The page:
When you hear “on bed”, it may sound strange, but that’s exactly what it means. While the previous 5 days in bed are spent between the sheets, these 5 days are spent on top of the covers for you and baby. This doesn’t mean you’re jumping up to do the dishes and laundry as soon as you hit day 6, but you can start to get a little more mobile. Making the bed every day is a great way to start some light motion and movement while ensuring you aren’t going to tear or damage your healing body. 

You can also start to do some more activities on your bed, especially if you have older children. This is a great time to give your older children some new sibling time that is low key and easily observable. Reading to them, playing a game, watching a show or movie – all things that allow them to also explore and bond with their new sibling and get some quality time with you while you rest and heal. 

You may feel more comfortable having visitors outside of your immediate family and close friends come visit at this point, but the same rule applies – you are not “hosting” them, they are here to visit with you while you are in the “On Bed” phase. Or, you may feel comfortable still only having close family and friends visit. Or no visitors at all! This time is yours to adjust and listen to you and your baby’s needs. If your body is telling you it’s not ready for visitors yet physically or emotionally, then there is nothing wrong with that.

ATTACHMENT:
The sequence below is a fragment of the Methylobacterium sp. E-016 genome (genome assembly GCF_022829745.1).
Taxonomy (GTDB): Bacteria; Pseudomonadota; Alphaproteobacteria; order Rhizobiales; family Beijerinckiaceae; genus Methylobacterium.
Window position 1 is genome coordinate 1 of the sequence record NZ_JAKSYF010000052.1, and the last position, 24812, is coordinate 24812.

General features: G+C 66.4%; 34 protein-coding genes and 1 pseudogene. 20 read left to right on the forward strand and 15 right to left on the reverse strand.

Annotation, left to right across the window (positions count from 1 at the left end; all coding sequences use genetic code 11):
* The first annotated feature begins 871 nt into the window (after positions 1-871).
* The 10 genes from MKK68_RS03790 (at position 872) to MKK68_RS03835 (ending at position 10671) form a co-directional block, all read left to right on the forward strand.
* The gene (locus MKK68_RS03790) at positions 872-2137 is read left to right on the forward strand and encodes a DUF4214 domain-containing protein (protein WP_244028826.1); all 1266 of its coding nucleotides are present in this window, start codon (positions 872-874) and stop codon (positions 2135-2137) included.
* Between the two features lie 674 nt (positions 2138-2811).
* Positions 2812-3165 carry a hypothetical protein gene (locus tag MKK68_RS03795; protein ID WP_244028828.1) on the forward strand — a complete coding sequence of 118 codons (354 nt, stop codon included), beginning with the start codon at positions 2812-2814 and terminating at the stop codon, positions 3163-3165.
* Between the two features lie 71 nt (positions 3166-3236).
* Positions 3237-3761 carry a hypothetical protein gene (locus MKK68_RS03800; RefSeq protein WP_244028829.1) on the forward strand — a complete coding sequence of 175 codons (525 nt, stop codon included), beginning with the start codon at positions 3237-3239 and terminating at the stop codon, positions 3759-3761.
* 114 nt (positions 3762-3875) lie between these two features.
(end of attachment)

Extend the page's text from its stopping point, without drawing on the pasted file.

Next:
5 Days Around Bed 

After you’ve spent 5 days on bed, you can now start to venture into other parts of the house for short periods of time, making sure that your bed is still easily accessible. You and baby can take a trek to the couch, or complete light housekeeping such as folding laundry while watching a show or loading the dishwasher. 

What 5 days around the bed doesn’t mean is – you guessed it! – you return to life as normal. You are only 10-15 days out from giving birth, and are still healing and adjusting. Your goal should be to keep standing to a maximum of 30 minutes at a time while listening to your body for when it needs to rest, which means back to bed! 

If you’re feeling stir crazy or like things aren’t getting done around the house, because that’s often how new birthing parents feel, invite some friends or family over to help with household tasks! They can make dinner while giving you a chance to rest, and then you can all visit while you eat. Or have them carry the laundry up from the basement so you can both fold it while you catch up. There are many ways to involve friends and family in your postpartum recovery beyond allowing them to hold the baby while you do all the things you haven’t been able to do. It truly takes a village, and as the part of that village that is actively healing, you are the one calling the shots. 

If you are worried about tasks falling behind during your recovery, or are really just unsure what you want your recovery to look like, a Postpartum Doula can help you navigate through the Golden Weeks and beyond! Postpartum Doulas will help make a recovery plan and will help support you so you don’t have to jump back in with both feet! 

If you would like to discuss what a postpartum recovery plan including the 5-5-5 rule might look like for you and your family, contact us today!